An argument over what was written on the side of a bus lands the conductor in court.

Blackwall Viaduct 1843

Blackwall viaduct, 1843

In late June 1850 Lady Lennard was travelling with her steward, Mr Parrott, on a London omnibus towards The Blackwall Railway. They had picked this ‘bus in particular because it advertised the railway as its destination. This was made quite clear, they thought, because the words ‘Blackwall Railway’ were ‘conspicuously painted on a board in the form of a board immediately over the door’ of the vehicle.

Mr Parrott had handed the conductor Lady Lennard’s bags and he had deposited them in a storage area and set off. However, when the ‘bus reached Fenchurch Street and the end of Railway Place, it stopped. The conductor told the pair that ‘he did not go any further’.

Now Fenchchurch Street is not remotely close to where the Blackwall Railway station (on the Docklands Light Railway line) is today, nor was it in 1850. In fact it was just over 3 miles from the Fenchurch Street terminus of the London and Blackwall Railway. The conductor presumably believed that the omnibus’ sign was self explanatory; they transported passengers to Fenchurch Street (which served the London and Blackwall railway) , but Lady Lennard’s train went from Blackwall Station, close by the River Thames, so she wasn’t happy.

With bags to carry and being and three miles from her destination, Lady Lennard was not inclined to pay for her ride, and so refused. The conductor promptly seized her luggage and said he would not return it without his fare, throwing them ‘down with violence’, onto the pavement. Mrs Lennard strode off towards the station, with her lady’s maid in two.

Meanwhile Mr Parrott tried to reason with the driver, to little effect. He was met with a mouthful of invective which attracted the attention of a police constable. He hurried after Lady Lennard and advised her to pay the fare, retrieve her luggage and then summons the conductor for his poor behaviour.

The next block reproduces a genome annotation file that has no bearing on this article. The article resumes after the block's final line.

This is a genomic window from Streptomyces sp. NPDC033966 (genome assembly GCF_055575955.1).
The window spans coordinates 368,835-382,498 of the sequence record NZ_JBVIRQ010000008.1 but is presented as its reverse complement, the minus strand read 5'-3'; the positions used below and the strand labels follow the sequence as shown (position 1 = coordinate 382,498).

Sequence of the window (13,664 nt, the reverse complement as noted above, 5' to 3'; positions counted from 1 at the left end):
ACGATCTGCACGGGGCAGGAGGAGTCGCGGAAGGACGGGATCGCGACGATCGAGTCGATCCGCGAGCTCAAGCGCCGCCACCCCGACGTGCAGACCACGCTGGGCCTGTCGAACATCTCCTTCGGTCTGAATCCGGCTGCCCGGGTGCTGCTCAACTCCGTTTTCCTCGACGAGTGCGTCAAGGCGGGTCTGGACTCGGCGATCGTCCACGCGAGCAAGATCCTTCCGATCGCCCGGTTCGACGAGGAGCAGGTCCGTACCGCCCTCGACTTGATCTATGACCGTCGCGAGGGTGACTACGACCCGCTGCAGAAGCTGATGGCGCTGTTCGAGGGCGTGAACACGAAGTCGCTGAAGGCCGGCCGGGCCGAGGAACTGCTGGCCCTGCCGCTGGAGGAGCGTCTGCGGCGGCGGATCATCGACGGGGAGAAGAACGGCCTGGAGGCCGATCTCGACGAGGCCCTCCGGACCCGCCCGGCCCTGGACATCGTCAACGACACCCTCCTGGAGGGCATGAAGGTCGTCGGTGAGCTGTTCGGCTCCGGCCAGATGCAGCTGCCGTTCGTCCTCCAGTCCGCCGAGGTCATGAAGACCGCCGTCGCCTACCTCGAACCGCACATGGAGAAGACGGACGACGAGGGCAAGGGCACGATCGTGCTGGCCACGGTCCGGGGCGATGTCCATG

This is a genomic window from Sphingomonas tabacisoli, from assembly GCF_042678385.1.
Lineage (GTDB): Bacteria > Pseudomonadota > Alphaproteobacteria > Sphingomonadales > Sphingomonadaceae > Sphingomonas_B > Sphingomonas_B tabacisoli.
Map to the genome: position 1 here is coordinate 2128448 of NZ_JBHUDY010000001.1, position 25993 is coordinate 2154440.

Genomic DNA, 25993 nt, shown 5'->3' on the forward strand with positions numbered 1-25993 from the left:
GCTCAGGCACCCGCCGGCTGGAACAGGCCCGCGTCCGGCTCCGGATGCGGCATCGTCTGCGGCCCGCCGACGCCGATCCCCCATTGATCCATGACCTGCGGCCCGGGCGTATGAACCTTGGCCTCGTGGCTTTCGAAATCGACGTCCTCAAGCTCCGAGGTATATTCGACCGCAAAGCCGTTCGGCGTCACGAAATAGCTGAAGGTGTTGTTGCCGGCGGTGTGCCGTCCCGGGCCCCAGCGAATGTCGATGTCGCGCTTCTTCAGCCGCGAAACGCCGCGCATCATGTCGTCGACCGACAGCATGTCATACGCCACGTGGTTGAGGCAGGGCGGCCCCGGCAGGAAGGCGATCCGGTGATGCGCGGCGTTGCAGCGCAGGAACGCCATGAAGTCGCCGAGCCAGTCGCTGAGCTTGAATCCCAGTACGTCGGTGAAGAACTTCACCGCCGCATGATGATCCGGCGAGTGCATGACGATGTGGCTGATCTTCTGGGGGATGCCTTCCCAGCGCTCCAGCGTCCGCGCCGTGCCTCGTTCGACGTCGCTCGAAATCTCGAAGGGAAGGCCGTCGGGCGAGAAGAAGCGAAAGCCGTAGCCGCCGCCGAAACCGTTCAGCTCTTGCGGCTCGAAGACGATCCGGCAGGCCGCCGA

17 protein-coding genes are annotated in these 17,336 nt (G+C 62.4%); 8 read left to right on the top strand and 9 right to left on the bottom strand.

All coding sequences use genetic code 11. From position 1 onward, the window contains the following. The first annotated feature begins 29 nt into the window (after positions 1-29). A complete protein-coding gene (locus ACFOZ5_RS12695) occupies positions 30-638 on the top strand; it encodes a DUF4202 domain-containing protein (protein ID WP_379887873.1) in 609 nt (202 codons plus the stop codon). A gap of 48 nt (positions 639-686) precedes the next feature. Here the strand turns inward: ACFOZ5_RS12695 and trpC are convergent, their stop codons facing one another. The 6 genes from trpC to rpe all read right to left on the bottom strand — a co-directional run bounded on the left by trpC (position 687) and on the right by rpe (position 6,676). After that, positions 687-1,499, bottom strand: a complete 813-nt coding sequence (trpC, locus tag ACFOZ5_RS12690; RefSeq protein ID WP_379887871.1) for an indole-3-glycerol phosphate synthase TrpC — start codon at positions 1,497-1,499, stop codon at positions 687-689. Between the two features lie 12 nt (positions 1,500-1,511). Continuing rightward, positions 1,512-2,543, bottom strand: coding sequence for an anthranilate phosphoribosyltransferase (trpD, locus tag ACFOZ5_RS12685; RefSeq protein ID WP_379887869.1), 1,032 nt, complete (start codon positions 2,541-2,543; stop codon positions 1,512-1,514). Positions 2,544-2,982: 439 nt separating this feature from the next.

As a result the whole sorry affair ended up before the alderman magistrate at the Guildhall Police who took a very dim view of the conductor’s attitude.

In his defence the conductor, who was not named in court, said ‘he was not bound to take luggage, but having done so, it to it to the station’. He had gone to the station and and onto railway property, if the lady was unhappy she should take it up with his master, he was simply obeying his instructions.

The magistrate was unimpressed. He didn’t accept the conductor’s argument that he wasn’t obliged to carry luggage. If that was the case then he shouldn’t have accepted it, or crazed an extra fee for it. Nor was he in agreement that ‘going on to railway property was the same as going to the railway, as the direction on the omnibus indicated’.

There were two offences here, he added, both liable under the relevant act of parliament. He was minded to make an example for he conductor and fined him the large sum of 40s, 20 for each offence, plus costs. If the conductor chose not to, or was unable to pay then he could instead go to prison for two months.

[from The Morning Chronicle, Monday, June 30, 1851]

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